Amy: Well that’s an interesting way of putting I hadn’t thought of it that way but in a way you’re somewhat right. In many cases the people who are displaced through their homes are displaced by their own governments, the same government that’s supposed to be protecting them. Now what do we do in that situation. Of course the UN tries to work with governments at a political level to solve these problems through diplomacy because at the end of the day we humanitarians we can not solve the political problems we can only try to help people cope and survive while the political process is continuing. We can also offer them a bit of protection simply by being present. Um, you wouldn’t, I mean, you wouldn’t imagine the number of people that, that, we can offer protection to just by being present in camps or in locations where these people are displaced because we can act as a deterrent to forces attacking them but most importantly also we’re offering them food, shelter, water and sanitation, simply so that they can survive until a political solution is found.

CD: I guess the obvious question I need to ask is how does a woman from Franklin, NJ wind up traveling into what are some very dangerous parts of the world. What was a catalyst in your life that made you decide that this is something that either I want to do or maybe you felt that this is something I need to do.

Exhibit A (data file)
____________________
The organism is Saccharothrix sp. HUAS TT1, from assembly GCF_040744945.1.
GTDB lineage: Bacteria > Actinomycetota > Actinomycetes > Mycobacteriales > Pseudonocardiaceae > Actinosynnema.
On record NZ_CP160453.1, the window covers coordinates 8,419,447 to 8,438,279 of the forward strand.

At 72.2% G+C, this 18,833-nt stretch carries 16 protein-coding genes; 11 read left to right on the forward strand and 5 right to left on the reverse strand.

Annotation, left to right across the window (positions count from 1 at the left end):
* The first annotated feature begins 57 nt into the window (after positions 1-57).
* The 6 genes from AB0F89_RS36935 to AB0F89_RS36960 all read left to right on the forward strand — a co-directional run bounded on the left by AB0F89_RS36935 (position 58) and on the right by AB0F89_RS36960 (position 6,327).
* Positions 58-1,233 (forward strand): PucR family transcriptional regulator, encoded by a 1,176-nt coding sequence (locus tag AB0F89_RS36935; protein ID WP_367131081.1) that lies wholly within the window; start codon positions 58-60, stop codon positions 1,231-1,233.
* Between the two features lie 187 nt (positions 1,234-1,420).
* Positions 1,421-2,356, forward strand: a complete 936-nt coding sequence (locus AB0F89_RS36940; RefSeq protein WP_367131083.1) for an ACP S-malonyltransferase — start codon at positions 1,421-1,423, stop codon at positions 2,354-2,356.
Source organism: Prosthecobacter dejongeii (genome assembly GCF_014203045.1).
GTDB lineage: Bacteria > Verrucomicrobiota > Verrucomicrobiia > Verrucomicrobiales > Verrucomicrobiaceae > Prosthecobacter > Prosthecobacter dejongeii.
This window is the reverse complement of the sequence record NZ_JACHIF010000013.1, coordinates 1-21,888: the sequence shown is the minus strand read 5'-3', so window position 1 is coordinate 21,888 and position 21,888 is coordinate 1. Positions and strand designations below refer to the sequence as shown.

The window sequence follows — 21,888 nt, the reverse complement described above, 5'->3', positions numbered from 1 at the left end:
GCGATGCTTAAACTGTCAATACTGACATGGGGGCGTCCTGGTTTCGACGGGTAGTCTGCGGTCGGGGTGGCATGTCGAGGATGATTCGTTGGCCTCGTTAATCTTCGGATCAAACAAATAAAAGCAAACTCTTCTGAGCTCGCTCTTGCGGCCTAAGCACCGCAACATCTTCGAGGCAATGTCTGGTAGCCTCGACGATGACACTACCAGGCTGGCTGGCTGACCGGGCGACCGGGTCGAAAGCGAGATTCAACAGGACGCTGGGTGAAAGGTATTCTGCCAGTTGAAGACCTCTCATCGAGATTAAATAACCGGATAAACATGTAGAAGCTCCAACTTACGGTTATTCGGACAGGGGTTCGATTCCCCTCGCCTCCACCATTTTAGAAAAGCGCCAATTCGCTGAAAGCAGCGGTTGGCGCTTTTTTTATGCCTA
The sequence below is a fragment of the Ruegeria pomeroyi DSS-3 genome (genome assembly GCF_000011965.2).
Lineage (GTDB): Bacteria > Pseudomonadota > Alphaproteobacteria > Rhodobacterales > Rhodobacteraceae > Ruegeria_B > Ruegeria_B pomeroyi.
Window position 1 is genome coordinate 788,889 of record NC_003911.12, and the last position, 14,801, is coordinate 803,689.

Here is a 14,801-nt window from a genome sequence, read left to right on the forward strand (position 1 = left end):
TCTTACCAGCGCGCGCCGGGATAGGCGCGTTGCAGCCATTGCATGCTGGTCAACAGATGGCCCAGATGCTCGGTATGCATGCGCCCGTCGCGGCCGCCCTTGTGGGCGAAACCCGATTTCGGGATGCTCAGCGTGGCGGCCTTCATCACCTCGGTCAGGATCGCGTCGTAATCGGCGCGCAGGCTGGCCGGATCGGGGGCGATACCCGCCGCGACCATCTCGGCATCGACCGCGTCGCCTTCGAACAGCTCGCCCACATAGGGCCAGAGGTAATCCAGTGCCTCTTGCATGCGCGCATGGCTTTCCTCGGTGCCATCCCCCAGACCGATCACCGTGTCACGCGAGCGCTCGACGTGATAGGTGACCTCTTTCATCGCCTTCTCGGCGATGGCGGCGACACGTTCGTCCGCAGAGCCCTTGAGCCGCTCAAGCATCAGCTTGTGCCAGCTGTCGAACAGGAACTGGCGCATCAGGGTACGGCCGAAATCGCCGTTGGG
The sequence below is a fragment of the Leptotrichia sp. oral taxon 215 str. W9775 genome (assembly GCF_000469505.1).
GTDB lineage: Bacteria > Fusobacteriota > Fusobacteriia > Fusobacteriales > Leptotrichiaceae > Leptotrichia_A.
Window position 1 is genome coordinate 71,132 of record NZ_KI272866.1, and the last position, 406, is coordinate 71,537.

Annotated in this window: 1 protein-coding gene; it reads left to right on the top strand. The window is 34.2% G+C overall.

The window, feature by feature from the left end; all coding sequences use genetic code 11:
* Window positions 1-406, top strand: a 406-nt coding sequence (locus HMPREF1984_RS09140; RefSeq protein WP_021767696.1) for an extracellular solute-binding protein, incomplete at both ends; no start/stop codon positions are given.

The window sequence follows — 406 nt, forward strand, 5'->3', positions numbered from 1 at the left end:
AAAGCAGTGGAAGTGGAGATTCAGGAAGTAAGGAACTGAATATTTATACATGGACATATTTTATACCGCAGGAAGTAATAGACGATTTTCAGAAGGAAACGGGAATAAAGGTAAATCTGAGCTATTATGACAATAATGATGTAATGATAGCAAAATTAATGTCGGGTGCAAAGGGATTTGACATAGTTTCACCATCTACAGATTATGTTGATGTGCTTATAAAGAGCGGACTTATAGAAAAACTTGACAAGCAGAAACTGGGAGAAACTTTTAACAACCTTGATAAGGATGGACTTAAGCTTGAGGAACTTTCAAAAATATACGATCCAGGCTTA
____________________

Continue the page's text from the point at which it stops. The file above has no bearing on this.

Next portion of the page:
Amy: Uh, that’s a good question. I think maybe you can blame my parents and my upbringing which was very much rooted in helping other people, you know, making sure that you look after the people who don’t have as much as we do and trying to give what we can back to society. I think that’s very much the roots of it but how I got into the UN is how many people get into the UN, a bit by accident. I used to work for an NGO in the former Yugoslavia and we used to spend lots of time, bashing the UN, I think it was a bit of a recreational sport for us and then when I was in graduate school my advisor strongly suggested that I do an internship w/ the UN refugee agency just to kind of see things from the other perspective. And I did and I think it was one of the most eye opening experiences that I had to see the difficulties and the challenges that the UN faces in trying to get assistance to people, to protect people and to try and do all this at the same time while very complicated political processes are going on often by the same member states who are, the member states that are part of the UN and are supposed to be upholding all those principles of the UN, so that really turns my head around about what the UN can do and then I sought to go to work for them after graduate school starting out as a basically, unpaid, or very low paid intern in the republic of Georgia and kind of the rest goes from there I’ve been with the UN now for eight years.